Friday, 30th June, 2017

Printer Friendly and PDF

Friday, 30th June, 2017


The House met at 0900 hours


[MR SPEAKER in the Chair]












Mr Speaker: Hon. Members, I wish to acquaint the House with the presence in the Speaker’s Gallery of the following Hon. Members of Parliament and staff from the Parliament of Zimbabwe:


Hon. Members: Hear, hear!


Mr Mwale: Our twins!


Mr Speaker:


  1. Hon. Mabel Chinomona, MP - Deputy Speaker - Leader of the Delegation;
  2. Hon. Dr Paul Chimedza, MP;
  3. Hon. Dingilizwe Tshuma, MP;
  4. Hon. Melania Mahiya, MP;
  5. Hon. Susan Matsunga, MP;
  6. Hon. Nonvula Mguni, MP;
  7. Mrs Edna Mufuruse - Committee Researcher;
  8. Mr Yeukai Chuma - Committee Researcher;
  9. Mr Simeon Chifamba - Deputy Speaker’s Aide; and
  10. Mrs Abigail Chingoka - Director of Health Services.


Hon. Members: Hear, hear! Harare! Bulawayo! Ema MP aya!


Mr Speaker: I would like, on behalf of the National Assembly of Zambia, to receive our distinguished guests, and warmly welcome them in our midst.


I thank you.


Hon. Members: Hear, hear!


Ms Mulenga: Thumbs up! Applauded.


Hon. Members: Aah!




Mr Speaker: I cannot rule them out of order!




Mr Mushanga: Zambia na Zimbabwe zino pindurana!







The Vice President (Mrs Wina): Mr Speaker, I rise to give the House some idea of the Business it will consider next week.


Sir, on Wednesday, 5th July 2017, the Business of the House will start with Questions, if there will be any. This will be followed by presentation of Government Bills, if there will be any. After that, the House will consider Private Members Motions, if there will be any. Thereafter, the House will debate the Motion to adopt the Report of the Committee on Government Assurances.


Mr Speaker, on Thursday, 6th July 2017, the Business of the House will begin with Questions, if there will be any. This will be followed by presentation of Government Bills, if there will be any. Thereafter, the House will debate the Motion to adopt the Report of the Committee on Local Governance, Housing and Chiefs Affairs.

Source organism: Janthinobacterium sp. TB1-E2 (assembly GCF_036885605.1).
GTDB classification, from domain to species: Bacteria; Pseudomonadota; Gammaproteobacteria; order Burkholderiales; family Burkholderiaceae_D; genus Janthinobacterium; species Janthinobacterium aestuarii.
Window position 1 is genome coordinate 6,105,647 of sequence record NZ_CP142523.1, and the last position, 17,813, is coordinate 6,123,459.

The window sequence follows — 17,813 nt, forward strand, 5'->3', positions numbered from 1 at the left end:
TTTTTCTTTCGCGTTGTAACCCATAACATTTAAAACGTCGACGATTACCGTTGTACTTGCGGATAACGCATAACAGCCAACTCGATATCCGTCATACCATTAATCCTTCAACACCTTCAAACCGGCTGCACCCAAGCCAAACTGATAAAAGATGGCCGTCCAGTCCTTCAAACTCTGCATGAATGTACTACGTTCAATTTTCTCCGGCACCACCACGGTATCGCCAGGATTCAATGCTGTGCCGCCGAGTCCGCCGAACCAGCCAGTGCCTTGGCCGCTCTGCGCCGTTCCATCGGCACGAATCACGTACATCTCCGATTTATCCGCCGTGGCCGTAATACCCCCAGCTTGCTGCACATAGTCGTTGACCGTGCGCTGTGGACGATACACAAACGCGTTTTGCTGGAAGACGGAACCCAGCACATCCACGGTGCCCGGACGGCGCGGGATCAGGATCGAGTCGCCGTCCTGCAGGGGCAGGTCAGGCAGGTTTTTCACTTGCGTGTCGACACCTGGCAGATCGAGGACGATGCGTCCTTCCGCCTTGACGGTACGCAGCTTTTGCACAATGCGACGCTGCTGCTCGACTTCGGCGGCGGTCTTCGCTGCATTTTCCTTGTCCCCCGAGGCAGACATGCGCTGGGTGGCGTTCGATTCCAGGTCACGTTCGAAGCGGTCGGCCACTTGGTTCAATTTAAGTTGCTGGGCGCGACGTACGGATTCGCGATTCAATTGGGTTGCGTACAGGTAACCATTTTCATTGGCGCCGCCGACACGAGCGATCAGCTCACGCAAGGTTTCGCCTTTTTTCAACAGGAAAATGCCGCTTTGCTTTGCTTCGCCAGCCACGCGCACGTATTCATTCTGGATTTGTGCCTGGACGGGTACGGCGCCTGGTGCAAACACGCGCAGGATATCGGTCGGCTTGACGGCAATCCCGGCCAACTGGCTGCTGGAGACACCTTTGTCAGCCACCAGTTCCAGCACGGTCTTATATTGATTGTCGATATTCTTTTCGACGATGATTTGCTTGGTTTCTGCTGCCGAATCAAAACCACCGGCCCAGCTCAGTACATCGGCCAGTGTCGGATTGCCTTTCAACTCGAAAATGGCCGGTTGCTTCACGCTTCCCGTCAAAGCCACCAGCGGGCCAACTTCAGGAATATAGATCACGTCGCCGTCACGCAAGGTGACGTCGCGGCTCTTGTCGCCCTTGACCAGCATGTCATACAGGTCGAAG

On Friday, 7th July, 2017, the Business of the House will commence with the Vice-President’s Question Time. After that, the House will consider Questions to ministers, if there will be any. This will be followed by presentation of Government Bills, if there will be any. The House will then debate the Motion to adopt the Report of the Committee on Estimates on the Performance of the Quarter Review of the 2017 Budget.


Sir, I thank you.






Members were not indicating to speak.


Mr Speaker: I take it that there are no questions.


Hon. Members: Mmm!




Mr Speaker: Hon. Member for Kabompo, you may proceed.


Microphone went off.


Mr Speaker: He will be on shortly.




Mr Speaker: It requires a bit of patience to operate. You may proceed.


Mr Lufuma (Kabompo): Mr Speaker, sorry, I was looking at Hon. Mushanga there. He was trying …


Mr Speaker: Just proceed with your question, hon. Member.


Mr Lufuma: Thank you, Mr Speaker. I am ready for violence declares …


Mr Speaker: Sorry? I did not get your first word.


Mr Lufuma: I am ready for violence.


Mr Speaker: For violence.


Mr Lufuma: Violence, yes.


Hon. Members: Why?




Mr Speaker: Just a moment.


Hon. Members: Question!


Mr Lufuma: Why are you rattled, …


Mr Speaker: Complete your question.




Mr Lufuma: “I am ready for violence” declares the President of the Republic of Zambia on the occasion of the Ground-Breaking Ceremony in Ndola at Mwansa Kapwepwe International Airport.


Would Her Honour the Vice-President care to explain the intimation of this particular statement by the President, especially in view of the political tension in the country, a climate where divergent views are inimical to the state, police brutality is the order of the day, and rampant violence is sponsored by the Patriotic Front (PF)?


Hon. Government Members: Question!


Mr Lufuma: There is political intolerance which has led to real tension, as opposed to tension perceived by Opposition political parties, and the rule of law and constitutionalism are now alien to the state of governance of this country.


Would Her Honour the Vice-President kindly explain, and correlate this statement with the state of the nation as it exists at the moment?


Mr Ngulube: Seven minutes?




Mr Speaker: Order!


The Vice-President: Mr Speaker, I am surprised at the fact that the hon. Member of Parliament who has been in the House for the past three weeks has not uttered a word until now.




Mr Kampyongo: Sponsored!


The Vice-President: The hon. Member has made a catalogue of issues that are baseless ...